Some concerns typically expressed include: "How long will I need to wear supports?" and "Do I need to use them in all my shoes?" Often, a patient will ask, "Can't I just do some exercises, or have an adjustment, that will fix my foot problems?" Such questions indicate the need for you to spend a little time explaining the concept of plastic deformation (connective tissue overstretch). Taking the time to respond and explain can help prevent many future problems and questions.
The value of discussing the concept of plastic deformation is the carryover into other topics, such as sustained work postures and unrecognized (and unconnected) subluxations. When patients understand that custom-made orthotics have been shown to help reduce fatigue1 and improve neuromusculoskeletal complaints in the lower extremities, pelvis and spine,2 they usually accept and value their postural supports. What's important is to keep the terminology as nontechnical as possible (not always easy with this subject), while making sure that certain key concepts are understood.
Except for the few people with inherited normal variances or bony anomalies, most of us develop strong, flexible arches in childhood. Our feet and ankles survive the various recreational stresses into adulthood. One problem facing our modern society is the constant walking and standing on flat, rigid man-made surfaces, rather than on soft, variable ground. Over a period of years and decades, the repetitive, abnormal stresses and forces result in a slow breakdown of normal support for the bones and joints of the feet. The connective tissues (collagen and proteoglycans) are exposed to these long-term lengthening forces, resulting in a decrease in elasticity and a sagging of the foot's arch.
This breakdown then allows transmission of abnormal strains into the legs, the pelvis, and ultimately the spine. Since it is usually the spinal symptoms which have brought the patient into the chiropractor's office, the doctor must be able to identify the underlying foot dysfunction.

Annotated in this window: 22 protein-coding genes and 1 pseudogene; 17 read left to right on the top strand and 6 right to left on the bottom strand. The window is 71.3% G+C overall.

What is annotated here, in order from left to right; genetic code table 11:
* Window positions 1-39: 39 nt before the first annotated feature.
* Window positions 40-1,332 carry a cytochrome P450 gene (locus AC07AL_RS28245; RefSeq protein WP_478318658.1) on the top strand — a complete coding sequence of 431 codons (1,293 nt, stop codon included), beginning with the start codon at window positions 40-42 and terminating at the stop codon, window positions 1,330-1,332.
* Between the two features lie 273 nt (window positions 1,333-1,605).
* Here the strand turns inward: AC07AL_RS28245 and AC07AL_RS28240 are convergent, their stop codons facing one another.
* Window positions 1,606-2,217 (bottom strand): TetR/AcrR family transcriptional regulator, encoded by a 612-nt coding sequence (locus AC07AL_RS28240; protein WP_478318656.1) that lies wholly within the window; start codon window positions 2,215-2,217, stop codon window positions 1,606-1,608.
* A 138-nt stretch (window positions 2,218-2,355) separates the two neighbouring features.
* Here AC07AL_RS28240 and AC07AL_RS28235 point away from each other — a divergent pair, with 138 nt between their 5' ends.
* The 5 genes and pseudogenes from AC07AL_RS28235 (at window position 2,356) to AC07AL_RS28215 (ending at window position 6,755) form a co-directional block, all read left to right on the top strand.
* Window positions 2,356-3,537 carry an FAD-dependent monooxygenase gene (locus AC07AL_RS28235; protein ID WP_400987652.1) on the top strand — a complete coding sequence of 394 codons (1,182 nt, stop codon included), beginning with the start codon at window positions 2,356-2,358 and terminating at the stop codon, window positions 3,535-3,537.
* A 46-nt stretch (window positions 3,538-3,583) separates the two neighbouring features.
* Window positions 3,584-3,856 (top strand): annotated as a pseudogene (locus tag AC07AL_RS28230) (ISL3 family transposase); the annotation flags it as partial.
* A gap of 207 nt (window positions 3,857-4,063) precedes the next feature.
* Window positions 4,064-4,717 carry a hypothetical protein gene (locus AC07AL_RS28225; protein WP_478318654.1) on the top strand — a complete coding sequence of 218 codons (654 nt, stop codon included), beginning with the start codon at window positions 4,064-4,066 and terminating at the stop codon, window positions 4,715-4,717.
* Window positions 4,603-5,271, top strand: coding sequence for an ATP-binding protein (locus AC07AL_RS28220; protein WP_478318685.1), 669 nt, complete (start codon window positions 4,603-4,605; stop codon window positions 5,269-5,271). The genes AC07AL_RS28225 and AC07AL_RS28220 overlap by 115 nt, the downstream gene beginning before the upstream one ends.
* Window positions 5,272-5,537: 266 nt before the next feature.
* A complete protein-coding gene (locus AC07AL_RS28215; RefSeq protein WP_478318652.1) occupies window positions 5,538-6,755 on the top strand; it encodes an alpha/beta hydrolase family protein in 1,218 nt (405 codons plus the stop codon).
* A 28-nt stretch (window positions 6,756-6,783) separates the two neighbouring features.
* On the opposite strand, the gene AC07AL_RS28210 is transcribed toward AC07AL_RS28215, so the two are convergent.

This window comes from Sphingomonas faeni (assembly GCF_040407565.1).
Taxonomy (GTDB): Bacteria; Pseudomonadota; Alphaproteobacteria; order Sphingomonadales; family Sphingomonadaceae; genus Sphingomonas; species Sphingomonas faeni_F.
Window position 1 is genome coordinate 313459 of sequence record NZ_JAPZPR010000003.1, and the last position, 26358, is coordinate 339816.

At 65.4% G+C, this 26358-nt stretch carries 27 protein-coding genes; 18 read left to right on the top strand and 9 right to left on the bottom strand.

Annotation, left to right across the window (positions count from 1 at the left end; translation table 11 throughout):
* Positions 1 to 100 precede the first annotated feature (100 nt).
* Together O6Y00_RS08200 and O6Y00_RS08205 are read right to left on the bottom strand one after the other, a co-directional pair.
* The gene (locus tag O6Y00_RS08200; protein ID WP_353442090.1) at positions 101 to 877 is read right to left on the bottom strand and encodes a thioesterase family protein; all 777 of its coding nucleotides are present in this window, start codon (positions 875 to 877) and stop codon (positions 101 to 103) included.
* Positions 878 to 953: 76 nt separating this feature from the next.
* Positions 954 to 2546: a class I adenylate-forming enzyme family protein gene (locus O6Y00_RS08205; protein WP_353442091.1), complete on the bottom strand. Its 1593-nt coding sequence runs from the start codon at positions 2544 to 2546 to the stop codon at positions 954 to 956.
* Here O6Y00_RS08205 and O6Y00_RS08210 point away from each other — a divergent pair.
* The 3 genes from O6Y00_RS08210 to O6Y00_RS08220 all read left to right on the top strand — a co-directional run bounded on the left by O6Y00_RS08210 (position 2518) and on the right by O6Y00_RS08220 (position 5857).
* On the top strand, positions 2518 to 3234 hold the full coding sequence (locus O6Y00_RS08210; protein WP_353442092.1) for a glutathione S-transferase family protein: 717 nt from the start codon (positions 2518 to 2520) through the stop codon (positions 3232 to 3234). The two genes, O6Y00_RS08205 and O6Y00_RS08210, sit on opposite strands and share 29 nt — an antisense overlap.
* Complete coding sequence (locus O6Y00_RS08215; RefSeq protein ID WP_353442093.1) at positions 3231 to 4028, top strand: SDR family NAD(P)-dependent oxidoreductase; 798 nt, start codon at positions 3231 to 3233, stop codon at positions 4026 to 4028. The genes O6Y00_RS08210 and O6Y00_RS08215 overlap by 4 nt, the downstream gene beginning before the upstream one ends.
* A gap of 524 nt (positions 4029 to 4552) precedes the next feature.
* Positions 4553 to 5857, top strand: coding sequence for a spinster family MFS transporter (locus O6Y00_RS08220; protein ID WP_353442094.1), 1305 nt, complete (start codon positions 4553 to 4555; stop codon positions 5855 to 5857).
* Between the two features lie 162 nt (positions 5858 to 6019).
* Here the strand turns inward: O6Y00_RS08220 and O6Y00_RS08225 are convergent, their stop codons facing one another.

The tissues which must withstand this strain for years are the connective tissues (ligaments, tendons and fascia), which are composed of woven collagen fibers. This arrangement allows for the combination of flexibility and strength that keeps our joints within close alignment, while still allowing for a wide range of movement. The woven collagen fibers demonstrate a very important physical property: viscoelastic behavior.
Viscoelasticity is the time-dependent response of tissues to a load.3 If the stress placed on a ligament is within its elastic range, it is able to spring back after loading. The more elastic the collagen is, the better the ligament is at returning to its original length when a load stress is removed. When a ligament is loaded beyond its elastic range, it enters the plastic (viscous) range. Plasticity is the tendency of a material (or tissue) to permanently deform when the load goes beyond the elastic range.